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Transferable Control

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Author Info

  • Philippe Aghion

    (Harvard University and CEPR)

  • Mathias Dewatripont

    (ECARES, Université Libre de Bruxelles, and CEPR)

  • Patrick Rey

    (Université de Toulouse and CEPR)

Abstract

In this paper, we introduce the notion of transferable control, defined as a situation where one party (the principal, say) can transfer control to another party (the agent) but cannot commit herself to do so. One theoretical foundation for this notion builds on the distinction between formal and real authority introduced by Aghion and Tirole, in which the actual exercise of authority may require noncontractible information, absent which formal control rights are vacuous. We use this notion to study the extent to which control transfers may allow an agent to reveal information regarding his ability or willingness to cooperate with the principal in the future. We show that the distinction between contractible and transferable control can drastically influence how learning takes place: with contractible control, information about the agent can often be acquired through revelation mechanisms that involve communication and message-contingent control allocations; in contrast, when control is transferable but not contractible, it can be optimal to transfer control unconditionally and learn instead from the way in which the agent exercises control. (JEL: C70, C72, D23, L2) Copyright (c) 2004 by the European Economic Association.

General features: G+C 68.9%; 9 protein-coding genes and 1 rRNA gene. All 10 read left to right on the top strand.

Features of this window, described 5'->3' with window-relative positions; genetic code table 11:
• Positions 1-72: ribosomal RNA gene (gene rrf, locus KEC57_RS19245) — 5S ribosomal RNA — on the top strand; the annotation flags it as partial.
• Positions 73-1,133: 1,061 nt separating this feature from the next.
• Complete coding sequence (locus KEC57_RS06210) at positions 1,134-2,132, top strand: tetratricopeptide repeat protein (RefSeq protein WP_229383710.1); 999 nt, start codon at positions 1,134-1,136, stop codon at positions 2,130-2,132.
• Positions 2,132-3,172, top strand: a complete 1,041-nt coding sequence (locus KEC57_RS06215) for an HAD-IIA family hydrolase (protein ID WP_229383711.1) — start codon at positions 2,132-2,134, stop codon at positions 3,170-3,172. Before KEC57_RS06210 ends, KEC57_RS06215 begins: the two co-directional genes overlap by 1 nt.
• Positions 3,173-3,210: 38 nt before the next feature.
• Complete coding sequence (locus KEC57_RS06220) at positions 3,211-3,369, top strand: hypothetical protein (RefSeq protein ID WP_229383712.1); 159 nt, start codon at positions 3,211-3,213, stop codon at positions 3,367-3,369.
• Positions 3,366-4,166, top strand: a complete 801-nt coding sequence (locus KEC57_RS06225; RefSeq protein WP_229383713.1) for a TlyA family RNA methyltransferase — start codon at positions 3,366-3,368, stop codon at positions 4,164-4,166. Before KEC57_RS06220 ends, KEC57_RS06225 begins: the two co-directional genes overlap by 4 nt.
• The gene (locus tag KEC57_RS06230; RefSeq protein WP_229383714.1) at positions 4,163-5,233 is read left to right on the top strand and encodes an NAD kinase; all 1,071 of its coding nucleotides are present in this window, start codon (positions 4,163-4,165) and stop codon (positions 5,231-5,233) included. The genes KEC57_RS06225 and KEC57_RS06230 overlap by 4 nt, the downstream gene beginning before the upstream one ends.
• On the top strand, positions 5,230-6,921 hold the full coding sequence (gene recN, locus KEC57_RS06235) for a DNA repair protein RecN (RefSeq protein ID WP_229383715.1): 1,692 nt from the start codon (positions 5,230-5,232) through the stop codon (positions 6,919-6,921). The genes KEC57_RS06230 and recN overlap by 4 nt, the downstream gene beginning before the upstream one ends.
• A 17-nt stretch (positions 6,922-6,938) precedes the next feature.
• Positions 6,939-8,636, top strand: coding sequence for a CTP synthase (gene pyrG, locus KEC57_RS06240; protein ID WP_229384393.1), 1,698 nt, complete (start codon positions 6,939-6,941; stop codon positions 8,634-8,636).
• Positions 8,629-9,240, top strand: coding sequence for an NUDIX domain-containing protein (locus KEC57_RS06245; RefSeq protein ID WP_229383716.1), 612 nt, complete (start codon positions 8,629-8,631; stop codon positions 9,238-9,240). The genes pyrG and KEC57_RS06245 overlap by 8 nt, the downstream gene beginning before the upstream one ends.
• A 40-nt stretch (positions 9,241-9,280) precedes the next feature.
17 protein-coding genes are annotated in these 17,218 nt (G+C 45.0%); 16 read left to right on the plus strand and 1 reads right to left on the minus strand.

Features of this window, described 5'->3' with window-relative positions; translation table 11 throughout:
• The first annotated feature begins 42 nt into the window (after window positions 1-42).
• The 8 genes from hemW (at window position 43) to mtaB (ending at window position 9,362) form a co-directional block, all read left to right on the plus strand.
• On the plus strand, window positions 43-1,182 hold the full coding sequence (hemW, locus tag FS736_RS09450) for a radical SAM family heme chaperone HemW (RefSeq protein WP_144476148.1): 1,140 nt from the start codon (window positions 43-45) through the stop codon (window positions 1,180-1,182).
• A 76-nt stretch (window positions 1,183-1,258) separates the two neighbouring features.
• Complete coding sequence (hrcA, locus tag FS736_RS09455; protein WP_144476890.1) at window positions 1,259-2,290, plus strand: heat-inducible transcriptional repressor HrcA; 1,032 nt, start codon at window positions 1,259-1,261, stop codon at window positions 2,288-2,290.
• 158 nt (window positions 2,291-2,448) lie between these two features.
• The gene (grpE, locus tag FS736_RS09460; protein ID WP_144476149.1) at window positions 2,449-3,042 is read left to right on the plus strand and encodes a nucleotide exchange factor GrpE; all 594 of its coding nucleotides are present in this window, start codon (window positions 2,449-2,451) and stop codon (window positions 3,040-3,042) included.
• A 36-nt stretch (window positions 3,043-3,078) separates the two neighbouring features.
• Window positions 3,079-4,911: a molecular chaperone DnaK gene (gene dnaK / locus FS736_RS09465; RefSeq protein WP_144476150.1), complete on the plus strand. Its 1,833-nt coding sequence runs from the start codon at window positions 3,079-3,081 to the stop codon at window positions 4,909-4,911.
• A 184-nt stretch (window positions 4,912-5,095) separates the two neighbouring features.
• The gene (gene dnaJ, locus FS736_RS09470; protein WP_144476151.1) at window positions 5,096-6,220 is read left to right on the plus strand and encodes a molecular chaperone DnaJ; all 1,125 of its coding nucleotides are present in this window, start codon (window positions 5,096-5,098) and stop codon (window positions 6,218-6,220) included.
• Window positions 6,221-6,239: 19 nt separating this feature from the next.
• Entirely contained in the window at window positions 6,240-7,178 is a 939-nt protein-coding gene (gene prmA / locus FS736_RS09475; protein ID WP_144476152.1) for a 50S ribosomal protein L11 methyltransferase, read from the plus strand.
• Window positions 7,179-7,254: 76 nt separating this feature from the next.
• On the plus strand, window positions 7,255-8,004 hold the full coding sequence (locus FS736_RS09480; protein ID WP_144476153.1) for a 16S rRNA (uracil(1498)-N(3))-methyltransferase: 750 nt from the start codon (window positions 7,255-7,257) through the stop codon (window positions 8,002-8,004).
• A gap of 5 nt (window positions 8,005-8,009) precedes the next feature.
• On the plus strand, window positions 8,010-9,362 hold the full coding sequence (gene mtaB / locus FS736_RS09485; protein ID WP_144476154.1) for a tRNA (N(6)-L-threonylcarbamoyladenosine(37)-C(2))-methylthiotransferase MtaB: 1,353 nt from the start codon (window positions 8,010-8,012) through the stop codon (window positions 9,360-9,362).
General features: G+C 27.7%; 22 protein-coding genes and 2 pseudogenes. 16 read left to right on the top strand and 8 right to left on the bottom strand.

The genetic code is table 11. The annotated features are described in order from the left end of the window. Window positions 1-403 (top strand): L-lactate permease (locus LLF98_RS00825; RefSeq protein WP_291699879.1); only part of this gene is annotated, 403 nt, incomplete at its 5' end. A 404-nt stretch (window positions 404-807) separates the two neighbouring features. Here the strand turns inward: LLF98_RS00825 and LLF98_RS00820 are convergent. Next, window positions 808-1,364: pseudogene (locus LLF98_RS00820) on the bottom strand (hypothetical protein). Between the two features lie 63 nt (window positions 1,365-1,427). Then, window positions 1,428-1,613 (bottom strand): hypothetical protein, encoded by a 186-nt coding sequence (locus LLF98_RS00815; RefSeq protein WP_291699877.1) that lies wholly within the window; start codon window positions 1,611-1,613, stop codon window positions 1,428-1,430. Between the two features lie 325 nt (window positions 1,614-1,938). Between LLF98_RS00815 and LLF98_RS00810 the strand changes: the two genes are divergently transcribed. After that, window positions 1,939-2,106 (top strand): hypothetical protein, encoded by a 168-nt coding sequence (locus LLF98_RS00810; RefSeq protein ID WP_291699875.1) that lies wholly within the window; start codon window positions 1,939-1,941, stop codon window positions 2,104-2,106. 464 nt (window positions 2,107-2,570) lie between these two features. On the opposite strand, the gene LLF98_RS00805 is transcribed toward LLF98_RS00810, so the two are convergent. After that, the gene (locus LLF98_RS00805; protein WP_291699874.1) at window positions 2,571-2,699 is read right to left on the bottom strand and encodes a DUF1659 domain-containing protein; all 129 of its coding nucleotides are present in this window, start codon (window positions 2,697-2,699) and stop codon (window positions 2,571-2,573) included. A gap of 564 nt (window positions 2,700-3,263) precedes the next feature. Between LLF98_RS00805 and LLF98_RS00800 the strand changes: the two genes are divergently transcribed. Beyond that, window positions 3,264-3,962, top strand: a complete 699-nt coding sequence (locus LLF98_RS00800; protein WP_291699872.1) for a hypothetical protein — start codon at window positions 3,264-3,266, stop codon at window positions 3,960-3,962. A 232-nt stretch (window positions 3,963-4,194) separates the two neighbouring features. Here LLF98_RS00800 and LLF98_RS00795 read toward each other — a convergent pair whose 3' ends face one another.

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Bibliographic Info

Article provided by MIT Press in its journal Journal of the European Economic Association.

Volume (Year): 2 (2004)
Issue (Month): 1 (03)
Pages: 115-138

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Handle: RePEc:tpr:jeurec:v:2:y:2004:i:1:p:115-138

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  1. Philippe Aghion & Mathias Dewatripont & Patrick Rey, 2004. "Transferable Control," Journal of the European Economic Association, MIT Press, vol. 2(1), pages 115-138, 03.
  2. Patrick Legros & Andrew Newman, 2008. "Competing for ownership," ULB Institutional Repository 2013/7020, ULB -- Universite Libre de Bruxelles.
  3. Dessein, Wouter, 2002. "Authority and Communication in Organizations," Review of Economic Studies, Wiley Blackwell, vol. 69(4), pages 811-38, October.
  4. Bengt Holmstrom, 1997. "Moral Hazard and Observability," Levine's Working Paper Archive 1205, David K. Levine.
  5. Aghion, Philippe & Dewatripont, Mathias & Rey, Patrick, 2002. "On partial contracting," European Economic Review, Elsevier, vol. 46(4-5), pages 745-753, May.
  6. Oliver Hart & John Moore, 1999. "On the design of hierarchies: coordination versus specialization," LSE Research Online Documents on Economics 19340, London School of Economics and Political Science, LSE Library.
  7. Hart, Oliver, 1995. "Firms, Contracts, and Financial Structure," OUP Catalogue, Oxford University Press, number 9780198288817.
  8. Bengt Holmstrom, 1981. "Moral Hazard in Teams," Discussion Papers 471, Northwestern University, Center for Mathematical Studies in Economics and Management Science.
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